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This week I had my second session as a volunteer English teacher at a Shanghai migrant school. Chinese elementary schools, however, are not like my good old Delaware Township School, with its colorful rugs, loaded bookshelves, maximum 20 students per class, and heaters. The classroom we teach in has about 50 second graders in varying degrees of grubbiness. Their desks are arranged in tight columns of two, three, two with about 7 or so rows, and completely fill the classroom, save for a few feet in front of the blackboard. The room is pretty sparse: no pictures on the walls, no heat or air conditioning, a solid cement floor, and one big blackboard across the front wall.
My first time volunteering was absolutely terrifying. How do you keep control of 50 kids, let alone get them to learn English? And how do you do it without speaking much of their language?
Find out after the jump ...
Though my friend and fellow "laoshi", Kaela, and I aren't the best teachers, thus far we've helped the students learn simple greetings, verbs, adjectives, family members, and body parts.
We try and keep the class engaged by playing games, having the kids draw on the board, and singing songs. Most of the students are really excited to learn from us. They are quick to repeat anything we say, which is both a blessing and a curse (for awhile they would all say "My name is Becca" back to me while shaking my hand), and they often yell when they know the answer. Thankfully, now we know the hand sign that means quiet, but when they raise their hands we hear little voices going "wo, wo, wo!", the Chinese version of "me, me, me!". At the end of each class period, jingle bells plays over the loudspeaker and the classroom literally explodes with children running around or out to the playground during their three-minute break. I dont know how their teachers do it day in and day out; we're tired after an hour and a half.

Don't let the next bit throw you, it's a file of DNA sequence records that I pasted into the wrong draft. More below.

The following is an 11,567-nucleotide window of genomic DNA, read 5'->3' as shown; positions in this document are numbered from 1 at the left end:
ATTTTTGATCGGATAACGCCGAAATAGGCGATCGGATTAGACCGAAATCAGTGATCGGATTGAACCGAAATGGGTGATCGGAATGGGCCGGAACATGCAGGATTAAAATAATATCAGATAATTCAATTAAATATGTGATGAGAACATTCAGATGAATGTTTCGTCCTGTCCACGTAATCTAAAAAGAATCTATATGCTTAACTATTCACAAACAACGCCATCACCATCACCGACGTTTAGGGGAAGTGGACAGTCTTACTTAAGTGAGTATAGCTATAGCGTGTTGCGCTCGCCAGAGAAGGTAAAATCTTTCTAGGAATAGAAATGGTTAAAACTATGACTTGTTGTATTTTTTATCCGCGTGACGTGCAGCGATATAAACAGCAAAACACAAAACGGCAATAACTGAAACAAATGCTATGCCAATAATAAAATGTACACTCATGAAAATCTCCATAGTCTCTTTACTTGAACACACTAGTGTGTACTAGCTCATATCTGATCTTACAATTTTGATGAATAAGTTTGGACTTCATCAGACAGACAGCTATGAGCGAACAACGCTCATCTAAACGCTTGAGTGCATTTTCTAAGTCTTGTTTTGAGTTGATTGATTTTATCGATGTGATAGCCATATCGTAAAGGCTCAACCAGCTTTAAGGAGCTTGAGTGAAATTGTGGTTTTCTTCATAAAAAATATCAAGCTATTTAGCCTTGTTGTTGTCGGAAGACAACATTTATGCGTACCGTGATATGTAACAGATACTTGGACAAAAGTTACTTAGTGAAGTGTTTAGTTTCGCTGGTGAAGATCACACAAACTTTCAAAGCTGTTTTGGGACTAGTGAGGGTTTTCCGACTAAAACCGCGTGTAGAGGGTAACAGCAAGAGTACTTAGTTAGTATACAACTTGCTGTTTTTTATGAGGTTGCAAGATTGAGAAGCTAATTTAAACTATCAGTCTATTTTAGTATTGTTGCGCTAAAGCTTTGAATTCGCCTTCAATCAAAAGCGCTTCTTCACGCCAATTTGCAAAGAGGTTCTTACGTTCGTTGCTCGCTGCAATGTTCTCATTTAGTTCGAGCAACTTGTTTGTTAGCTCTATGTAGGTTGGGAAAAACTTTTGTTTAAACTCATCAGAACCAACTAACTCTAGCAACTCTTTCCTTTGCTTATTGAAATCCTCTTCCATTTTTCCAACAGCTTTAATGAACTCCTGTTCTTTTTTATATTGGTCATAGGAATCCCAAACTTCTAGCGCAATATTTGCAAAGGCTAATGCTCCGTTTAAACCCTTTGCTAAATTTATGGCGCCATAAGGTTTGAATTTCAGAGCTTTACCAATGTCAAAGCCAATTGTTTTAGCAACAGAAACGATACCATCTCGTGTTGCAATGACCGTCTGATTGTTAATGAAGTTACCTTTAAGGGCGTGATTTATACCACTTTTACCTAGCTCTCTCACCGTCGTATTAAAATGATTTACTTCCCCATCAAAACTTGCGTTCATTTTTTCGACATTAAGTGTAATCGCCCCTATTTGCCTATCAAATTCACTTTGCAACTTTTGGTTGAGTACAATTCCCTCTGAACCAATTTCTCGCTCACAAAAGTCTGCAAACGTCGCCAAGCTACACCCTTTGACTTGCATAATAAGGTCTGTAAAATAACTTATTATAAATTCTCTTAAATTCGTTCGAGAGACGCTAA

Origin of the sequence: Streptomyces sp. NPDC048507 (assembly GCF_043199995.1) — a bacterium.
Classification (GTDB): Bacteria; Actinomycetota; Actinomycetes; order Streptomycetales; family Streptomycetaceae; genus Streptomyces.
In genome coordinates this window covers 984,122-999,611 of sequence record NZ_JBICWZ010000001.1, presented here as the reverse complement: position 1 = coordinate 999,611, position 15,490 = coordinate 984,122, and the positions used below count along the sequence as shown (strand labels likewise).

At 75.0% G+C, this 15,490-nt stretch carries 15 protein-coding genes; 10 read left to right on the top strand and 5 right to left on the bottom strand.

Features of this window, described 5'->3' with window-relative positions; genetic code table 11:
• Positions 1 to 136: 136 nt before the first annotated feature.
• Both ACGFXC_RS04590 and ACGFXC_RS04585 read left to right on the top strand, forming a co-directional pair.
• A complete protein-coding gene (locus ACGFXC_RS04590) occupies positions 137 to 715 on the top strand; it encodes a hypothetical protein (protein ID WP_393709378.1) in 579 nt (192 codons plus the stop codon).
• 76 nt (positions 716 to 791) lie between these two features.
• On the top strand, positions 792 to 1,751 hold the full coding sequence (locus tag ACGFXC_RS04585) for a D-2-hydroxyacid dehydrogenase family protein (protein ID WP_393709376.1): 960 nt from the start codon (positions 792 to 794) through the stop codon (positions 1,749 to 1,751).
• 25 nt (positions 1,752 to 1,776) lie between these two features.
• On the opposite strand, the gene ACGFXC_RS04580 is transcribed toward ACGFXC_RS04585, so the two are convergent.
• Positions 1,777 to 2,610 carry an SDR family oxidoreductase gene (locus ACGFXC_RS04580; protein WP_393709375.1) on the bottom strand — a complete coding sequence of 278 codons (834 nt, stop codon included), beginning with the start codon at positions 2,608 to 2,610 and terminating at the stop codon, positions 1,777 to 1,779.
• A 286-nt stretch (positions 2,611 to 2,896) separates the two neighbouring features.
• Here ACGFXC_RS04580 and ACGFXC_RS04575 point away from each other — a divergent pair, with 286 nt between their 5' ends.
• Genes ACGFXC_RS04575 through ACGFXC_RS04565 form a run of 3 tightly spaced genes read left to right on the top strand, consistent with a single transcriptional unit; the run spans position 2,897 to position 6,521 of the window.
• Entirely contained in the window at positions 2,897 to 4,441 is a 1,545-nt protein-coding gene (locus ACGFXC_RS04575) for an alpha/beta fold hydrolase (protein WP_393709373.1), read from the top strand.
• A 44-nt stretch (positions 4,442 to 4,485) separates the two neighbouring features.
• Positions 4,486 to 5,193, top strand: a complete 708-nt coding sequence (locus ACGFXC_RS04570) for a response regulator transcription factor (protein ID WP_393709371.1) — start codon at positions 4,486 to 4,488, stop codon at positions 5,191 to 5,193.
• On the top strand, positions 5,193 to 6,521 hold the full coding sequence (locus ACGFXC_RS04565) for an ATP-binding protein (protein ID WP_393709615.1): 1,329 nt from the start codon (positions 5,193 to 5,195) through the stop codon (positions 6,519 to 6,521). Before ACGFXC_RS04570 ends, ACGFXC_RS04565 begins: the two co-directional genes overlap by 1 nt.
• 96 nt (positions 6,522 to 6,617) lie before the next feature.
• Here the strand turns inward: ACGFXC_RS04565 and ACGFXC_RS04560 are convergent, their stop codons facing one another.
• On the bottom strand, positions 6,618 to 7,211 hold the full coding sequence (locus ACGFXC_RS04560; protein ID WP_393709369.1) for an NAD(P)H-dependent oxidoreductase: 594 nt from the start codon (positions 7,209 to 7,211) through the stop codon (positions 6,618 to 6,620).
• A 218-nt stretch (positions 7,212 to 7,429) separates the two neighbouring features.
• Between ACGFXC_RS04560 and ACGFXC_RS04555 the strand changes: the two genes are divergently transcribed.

On the bus ride back to our campus, someone wondered out loud what these students would be when they grew up. Factory workers? Business owners? Would they live in Shanghai, or even China, forever? Will they ever master English? Will that even matter? I'm in a junior in college, and even I'm not sure where I'll be in five years. China is changing so drastically, so quickly, it's nearly impossible to say what these kids' world will look like when they reach my age. Or if they will remember the silly white girls who gave them stickers and high fives for saying," Nice to meet you".